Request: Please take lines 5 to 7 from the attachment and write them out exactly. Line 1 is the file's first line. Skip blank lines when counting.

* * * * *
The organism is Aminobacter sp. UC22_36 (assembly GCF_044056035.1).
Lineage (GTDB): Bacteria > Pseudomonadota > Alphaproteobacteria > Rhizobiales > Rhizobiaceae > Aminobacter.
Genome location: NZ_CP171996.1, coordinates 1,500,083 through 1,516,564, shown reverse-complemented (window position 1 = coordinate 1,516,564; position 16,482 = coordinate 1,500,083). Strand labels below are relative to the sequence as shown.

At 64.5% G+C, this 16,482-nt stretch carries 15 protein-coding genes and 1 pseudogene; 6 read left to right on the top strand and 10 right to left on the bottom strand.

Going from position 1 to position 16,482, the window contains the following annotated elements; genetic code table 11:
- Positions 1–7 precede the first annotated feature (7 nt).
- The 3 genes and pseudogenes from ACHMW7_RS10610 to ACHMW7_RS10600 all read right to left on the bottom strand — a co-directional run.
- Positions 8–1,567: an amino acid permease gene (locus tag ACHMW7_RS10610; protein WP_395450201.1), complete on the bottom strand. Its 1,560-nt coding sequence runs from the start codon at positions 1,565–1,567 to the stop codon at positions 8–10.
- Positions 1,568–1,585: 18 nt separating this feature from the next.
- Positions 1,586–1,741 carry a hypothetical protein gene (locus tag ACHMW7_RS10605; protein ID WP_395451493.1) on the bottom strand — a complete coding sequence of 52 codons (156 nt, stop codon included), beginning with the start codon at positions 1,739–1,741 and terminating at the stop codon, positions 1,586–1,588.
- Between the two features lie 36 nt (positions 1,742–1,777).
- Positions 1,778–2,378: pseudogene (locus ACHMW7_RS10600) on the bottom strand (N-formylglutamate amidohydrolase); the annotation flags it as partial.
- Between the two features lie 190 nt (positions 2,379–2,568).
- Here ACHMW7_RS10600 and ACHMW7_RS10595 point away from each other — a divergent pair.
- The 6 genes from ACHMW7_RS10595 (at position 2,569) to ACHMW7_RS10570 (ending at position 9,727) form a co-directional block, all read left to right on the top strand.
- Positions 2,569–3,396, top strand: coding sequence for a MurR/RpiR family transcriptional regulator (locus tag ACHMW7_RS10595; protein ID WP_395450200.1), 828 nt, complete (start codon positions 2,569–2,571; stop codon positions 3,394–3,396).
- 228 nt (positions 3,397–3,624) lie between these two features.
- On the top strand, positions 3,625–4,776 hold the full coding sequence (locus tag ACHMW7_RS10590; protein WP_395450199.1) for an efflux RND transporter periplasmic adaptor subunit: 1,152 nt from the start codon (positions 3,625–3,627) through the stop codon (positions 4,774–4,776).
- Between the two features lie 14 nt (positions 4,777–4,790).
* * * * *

Going from position 1 to position 16,482, the window contains the following annotated elements; genetic code table 11:
- Positions 1–7 precede the first annotated feature (7 nt).
- The 3 genes and pseudogenes from ACHMW7_RS10610 to ACHMW7_RS10600 all read right to left on the bottom strand — a co-directional run.